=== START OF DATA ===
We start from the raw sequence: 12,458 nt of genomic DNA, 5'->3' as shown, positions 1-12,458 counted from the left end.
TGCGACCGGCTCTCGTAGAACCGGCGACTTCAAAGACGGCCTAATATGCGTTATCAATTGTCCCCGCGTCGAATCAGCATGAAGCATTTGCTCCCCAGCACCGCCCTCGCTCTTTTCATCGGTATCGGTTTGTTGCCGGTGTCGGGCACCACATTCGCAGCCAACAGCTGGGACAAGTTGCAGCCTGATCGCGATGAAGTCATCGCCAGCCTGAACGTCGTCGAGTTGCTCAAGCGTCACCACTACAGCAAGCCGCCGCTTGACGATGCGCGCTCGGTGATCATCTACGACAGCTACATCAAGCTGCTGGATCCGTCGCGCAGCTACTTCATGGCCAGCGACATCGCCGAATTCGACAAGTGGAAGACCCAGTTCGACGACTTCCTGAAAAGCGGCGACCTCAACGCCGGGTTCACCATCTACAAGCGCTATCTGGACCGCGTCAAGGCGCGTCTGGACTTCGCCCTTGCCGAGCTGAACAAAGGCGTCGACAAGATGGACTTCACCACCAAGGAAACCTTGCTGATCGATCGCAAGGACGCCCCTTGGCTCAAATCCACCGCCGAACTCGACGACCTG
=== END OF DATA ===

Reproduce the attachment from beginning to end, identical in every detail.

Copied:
We start from the raw sequence: 12,458 nt of genomic DNA, 5'->3' as shown, positions 1-12,458 counted from the left end.
TGCGACCGGCTCTCGTAGAACCGGCGACTTCAAAGACGGCCTAATATGCGTTATCAATTGTCCCCGCGTCGAATCAGCATGAAGCATTTGCTCCCCAGCACCGCCCTCGCTCTTTTCATCGGTATCGGTTTGTTGCCGGTGTCGGGCACCACATTCGCAGCCAACAGCTGGGACAAGTTGCAGCCTGATCGCGATGAAGTCATCGCCAGCCTGAACGTCGTCGAGTTGCTCAAGCGTCACCACTACAGCAAGCCGCCGCTTGACGATGCGCGCTCGGTGATCATCTACGACAGCTACATCAAGCTGCTGGATCCGTCGCGCAGCTACTTCATGGCCAGCGACATCGCCGAATTCGACAAGTGGAAGACCCAGTTCGACGACTTCCTGAAAAGCGGCGACCTCAACGCCGGGTTCACCATCTACAAGCGCTATCTGGACCGCGTCAAGGCGCGTCTGGACTTCGCCCTTGCCGAGCTGAACAAAGGCGTCGACAAGATGGACTTCACCACCAAGGAAACCTTGCTGATCGATCGCAAGGACGCCCCTTGGCTCAAATCCACCGCCGAACTCGACGACCTG